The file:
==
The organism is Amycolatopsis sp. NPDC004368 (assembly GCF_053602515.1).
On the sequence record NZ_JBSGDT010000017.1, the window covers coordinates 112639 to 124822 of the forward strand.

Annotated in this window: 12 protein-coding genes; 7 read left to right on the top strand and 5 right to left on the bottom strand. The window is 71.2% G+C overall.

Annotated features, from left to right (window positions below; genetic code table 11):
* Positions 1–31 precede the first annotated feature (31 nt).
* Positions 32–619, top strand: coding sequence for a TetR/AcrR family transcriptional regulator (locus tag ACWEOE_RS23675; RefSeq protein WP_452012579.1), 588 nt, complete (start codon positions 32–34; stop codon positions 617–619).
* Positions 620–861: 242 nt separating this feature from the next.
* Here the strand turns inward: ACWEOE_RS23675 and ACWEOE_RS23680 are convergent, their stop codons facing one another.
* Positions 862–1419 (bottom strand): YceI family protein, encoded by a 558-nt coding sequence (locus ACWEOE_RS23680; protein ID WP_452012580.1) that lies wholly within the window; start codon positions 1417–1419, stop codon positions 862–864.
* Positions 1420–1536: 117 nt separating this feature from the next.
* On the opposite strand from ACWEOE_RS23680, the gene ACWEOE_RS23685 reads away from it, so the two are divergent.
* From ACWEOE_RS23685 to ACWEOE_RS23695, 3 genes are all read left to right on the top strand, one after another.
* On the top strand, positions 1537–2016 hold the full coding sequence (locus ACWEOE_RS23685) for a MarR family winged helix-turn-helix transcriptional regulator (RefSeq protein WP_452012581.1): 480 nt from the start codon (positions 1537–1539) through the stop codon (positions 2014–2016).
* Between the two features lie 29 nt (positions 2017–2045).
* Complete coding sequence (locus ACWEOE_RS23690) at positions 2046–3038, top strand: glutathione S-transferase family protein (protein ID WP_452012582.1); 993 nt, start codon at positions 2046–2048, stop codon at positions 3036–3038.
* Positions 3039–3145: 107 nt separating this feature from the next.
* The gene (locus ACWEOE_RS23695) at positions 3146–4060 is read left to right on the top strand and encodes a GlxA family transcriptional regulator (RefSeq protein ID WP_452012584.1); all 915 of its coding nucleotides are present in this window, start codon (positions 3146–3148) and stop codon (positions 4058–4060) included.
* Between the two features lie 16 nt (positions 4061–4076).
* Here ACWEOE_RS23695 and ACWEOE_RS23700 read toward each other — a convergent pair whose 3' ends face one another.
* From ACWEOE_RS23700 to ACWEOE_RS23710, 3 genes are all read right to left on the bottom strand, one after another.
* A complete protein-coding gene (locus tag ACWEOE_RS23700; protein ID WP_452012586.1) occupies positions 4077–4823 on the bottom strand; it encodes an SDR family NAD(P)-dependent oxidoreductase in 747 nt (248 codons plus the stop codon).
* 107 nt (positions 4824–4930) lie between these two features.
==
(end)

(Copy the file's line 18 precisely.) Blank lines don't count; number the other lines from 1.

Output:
* Between the two features lie 16 nt (positions 4061–4076).